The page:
During this stay-at-home/social-distancing phase of the coronavirus pandemic, daily life is not radically different for me. As a teacher I routinely spent ten hours at school each day and during the summer jetted off to Europe. Even after retirement, I left my house many mornings to volunteer at the Graham Digital Academy. Thus, in recent years I have relished my time in my little house looking out on field and forest. Even as a member of the current elderly, high-risk group, shelter-in-place requirements do not seem a particular hardship.
I am, however, aware of vague psychological effects I did not expect and cannot adequately explain: a kind of niggling, back-of-the-mind sense of limbo. The many hours of sewing I once accomplished each day has been halved – every couple of days. I am not reading any particular book from the stacks lying around – my mind wanders so easily. Oh, I still write notes, talk with friends, do my stretching exercises, and tutor remotely. But around the edges I feel unsettled, basically flitting from one thing to the next and back again.
The jumble in my brain, exacerbated by the unnecessary politicization of this global crisis, was periodically quieted last week as I listened to musical selections on Facebook. Although I frequently click on YouTube for performances by favorite musicians, and have thoroughly enjoyed a couple of virtual choirs online, it was a piano rendition of “In the Garden” that first comforted my heart.
Katha Dill decided to share with her Facebook friends a simple, sweet version of the hymn, recording herself playing the old favorite on her piano. As her fingers glided across the keys, the lyrics filled my mind: “I come to the garden alone/While the dew is still on the roses…” I was immediately transported to the church of my youth, the Concord Methodist Church as it was known then. We had talented organists who played beautifully for our church services, but I was hearing “In the Garden” as it was played on the piano to the right of the altar and sung by Sunday School attendees before moving to their respective classes. The memory of those long-ago teenage days gave me such a sense of peace.
Katha continued playing the old hymns in the following days. I looked forward to her daily selections, among them “Amazing Grace,” “Because He Lives,” and “What a Friend We Have in Jesus.” Each day I sang along from memory, each day I became that girl again, each day I felt more serene.
The day Katha played “Sweet hour of prayer/That calls me from a world of care,” I was saddened to read about the passing of Lee Kizer. Lee was enough older than I that he graduated from Concord School the year before I began there. He married Bernice Kemp, whose parents lived just up River Road from us, and their children were Graham Falcons during my teaching years. Lee took over as our bus driver when Roy Shirk retired from those duties. Lee was a faithful church member throughout his life. He was a humble, honorable man – a quiet pillar of our community.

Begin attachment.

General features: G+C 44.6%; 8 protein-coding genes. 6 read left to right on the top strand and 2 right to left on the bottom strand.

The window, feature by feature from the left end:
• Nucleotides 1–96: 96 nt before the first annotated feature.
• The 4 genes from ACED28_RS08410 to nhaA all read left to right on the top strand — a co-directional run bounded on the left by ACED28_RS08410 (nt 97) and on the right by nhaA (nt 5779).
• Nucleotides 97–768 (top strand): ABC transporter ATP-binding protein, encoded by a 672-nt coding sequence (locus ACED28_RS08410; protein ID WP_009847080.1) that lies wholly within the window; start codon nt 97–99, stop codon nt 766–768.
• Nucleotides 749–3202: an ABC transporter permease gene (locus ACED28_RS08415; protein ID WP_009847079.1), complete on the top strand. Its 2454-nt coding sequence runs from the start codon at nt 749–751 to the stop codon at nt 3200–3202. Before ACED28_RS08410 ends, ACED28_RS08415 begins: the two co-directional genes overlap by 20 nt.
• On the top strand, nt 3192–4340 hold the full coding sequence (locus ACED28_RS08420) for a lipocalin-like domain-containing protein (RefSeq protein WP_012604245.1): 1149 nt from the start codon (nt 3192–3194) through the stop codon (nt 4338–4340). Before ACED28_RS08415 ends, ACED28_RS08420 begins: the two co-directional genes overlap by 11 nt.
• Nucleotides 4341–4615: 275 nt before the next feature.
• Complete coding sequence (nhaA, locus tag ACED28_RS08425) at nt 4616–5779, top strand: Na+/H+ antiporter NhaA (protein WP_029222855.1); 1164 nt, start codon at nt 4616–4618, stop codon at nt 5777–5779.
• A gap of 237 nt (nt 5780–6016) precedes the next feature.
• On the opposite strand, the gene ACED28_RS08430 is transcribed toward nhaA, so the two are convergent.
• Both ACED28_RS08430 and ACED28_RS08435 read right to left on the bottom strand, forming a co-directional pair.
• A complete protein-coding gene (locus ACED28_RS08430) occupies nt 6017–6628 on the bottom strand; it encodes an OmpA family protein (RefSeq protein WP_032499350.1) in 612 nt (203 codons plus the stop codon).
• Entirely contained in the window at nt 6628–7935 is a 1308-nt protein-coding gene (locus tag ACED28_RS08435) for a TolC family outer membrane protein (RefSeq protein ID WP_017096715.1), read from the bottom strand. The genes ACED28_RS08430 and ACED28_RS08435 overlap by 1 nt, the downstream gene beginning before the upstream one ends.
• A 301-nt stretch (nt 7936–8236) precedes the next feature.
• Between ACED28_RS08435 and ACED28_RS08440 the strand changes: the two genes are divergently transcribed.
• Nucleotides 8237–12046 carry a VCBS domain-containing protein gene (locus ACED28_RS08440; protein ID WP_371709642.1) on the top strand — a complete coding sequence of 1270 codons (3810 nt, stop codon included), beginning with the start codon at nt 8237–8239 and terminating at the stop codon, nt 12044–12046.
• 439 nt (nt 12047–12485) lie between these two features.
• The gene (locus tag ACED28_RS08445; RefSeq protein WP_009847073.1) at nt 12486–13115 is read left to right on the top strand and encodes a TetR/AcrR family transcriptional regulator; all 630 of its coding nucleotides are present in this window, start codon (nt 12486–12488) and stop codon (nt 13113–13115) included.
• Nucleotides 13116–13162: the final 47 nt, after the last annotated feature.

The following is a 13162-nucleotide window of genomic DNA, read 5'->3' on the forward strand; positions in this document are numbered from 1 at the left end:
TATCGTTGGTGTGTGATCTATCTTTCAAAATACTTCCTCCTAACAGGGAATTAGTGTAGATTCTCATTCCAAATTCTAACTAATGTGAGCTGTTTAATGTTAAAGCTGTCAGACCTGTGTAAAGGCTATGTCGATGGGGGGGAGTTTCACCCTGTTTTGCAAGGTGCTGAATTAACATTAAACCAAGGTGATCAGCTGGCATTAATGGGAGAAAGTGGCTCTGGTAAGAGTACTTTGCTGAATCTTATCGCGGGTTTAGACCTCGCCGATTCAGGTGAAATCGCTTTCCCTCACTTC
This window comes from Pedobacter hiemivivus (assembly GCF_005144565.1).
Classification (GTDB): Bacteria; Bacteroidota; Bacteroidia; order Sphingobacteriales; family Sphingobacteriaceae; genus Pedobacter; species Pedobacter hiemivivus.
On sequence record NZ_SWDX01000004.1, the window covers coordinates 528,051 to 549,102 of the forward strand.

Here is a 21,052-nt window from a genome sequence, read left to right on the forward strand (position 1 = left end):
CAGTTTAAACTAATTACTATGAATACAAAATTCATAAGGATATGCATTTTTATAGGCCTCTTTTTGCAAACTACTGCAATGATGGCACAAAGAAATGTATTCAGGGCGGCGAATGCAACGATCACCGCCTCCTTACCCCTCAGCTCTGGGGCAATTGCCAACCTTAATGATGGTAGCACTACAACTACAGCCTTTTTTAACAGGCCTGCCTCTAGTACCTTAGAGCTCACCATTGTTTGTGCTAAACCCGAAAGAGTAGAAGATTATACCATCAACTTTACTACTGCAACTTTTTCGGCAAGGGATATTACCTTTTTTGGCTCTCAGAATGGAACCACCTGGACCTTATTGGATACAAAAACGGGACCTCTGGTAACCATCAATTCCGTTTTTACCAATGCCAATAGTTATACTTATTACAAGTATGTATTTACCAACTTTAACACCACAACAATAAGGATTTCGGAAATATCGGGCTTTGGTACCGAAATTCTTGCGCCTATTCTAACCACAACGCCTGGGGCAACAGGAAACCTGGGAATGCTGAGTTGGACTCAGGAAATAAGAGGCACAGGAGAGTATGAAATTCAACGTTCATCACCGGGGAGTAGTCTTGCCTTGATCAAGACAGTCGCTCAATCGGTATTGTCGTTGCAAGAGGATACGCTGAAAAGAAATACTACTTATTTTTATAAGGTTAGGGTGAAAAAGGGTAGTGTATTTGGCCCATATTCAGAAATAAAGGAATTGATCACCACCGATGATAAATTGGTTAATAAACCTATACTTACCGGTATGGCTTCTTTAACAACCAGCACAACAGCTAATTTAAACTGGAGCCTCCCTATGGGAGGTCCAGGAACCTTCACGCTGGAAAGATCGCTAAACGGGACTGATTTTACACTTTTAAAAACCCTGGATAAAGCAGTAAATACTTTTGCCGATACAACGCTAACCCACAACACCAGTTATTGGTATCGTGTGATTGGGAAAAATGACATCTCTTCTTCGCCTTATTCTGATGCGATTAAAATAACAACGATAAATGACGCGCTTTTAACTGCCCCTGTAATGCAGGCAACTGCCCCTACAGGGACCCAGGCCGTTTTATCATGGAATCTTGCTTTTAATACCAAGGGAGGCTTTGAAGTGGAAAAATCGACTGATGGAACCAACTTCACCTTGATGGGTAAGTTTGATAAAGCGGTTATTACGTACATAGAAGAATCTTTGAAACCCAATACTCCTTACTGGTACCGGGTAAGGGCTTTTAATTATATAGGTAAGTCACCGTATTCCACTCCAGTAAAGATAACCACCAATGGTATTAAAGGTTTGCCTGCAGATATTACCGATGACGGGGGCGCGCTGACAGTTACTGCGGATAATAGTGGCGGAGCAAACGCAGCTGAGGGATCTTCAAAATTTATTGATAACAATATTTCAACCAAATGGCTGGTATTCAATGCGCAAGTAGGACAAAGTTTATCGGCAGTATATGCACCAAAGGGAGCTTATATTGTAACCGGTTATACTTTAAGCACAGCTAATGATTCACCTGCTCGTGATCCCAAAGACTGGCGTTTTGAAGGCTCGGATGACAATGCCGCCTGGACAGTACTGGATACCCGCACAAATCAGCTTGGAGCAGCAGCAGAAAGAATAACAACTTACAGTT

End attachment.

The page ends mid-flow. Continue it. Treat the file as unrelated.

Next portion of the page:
That same day, Katha also played: “Open my eyes that I may see/Glimpses of truth Thou hast for me,” and that same day I also read of the passing of Dave Eleyet. Another lifelong member of Concord Church, he was always willing to share his beautiful voice and musical talents, as a soloist and member of the choir. He and his wife Ruth Anne, who played the organ, had five children whom I eventually lost track of – I think they went to Urbana schools. Dave worked at the paper mill in Urbana where my dad spent his later years. Dave was a humble, honorable man – a quiet pillar of our community.
During Katha’s performance of “This Is My Father’s World,” it dawned on me that not only had Lee and Dave graduated from Concord School, down the road from the church, they were both members of the Class of 1953. In fact, they were born just three weeks apart in 1935 and passed from life on this earth on the same day – March 20.
With “Be not dismayed whate’er betide/God will take care of you” still sounding in my ears, I pondered why the lives and deaths of these two men remained in my thoughts for so many days. We knew each other but had long ago gone our own ways. Dave and his wife lived half a block from my previous house; we waved from time to time. And Lee called me a while back to tell me he enjoyed my articles.
What I have concluded is that these two men, like so many others, represented the halfway point between the generations of my parents and me. Much of their boyhoods, from 1935 to 1945, happened during World War II. By the time I was old enough to know who they were, there were young stalwarts whose examples were ones for my generation to respect and emulate. They lived their lives as my father did – as decent men.
I believe my new sense of calm, from the tried-and-true old hymns inextricably entwined with recollections of an earlier time when humility and decency and quiet strength were a way of life, seemed best expressed when Katha chose to play, “Blest be the tie that binds…”
Shirley Scott, a 1966 graduate of Graham High School, is a native of Champaign County. After receiving degrees in English and German from Otterbein College, she returned to GHS in 1970 where she taught until retiring in 2010. From 1976-2001 she coordinated the German Exchange Program with the Otto-Hahn-Gymnasium in Springe.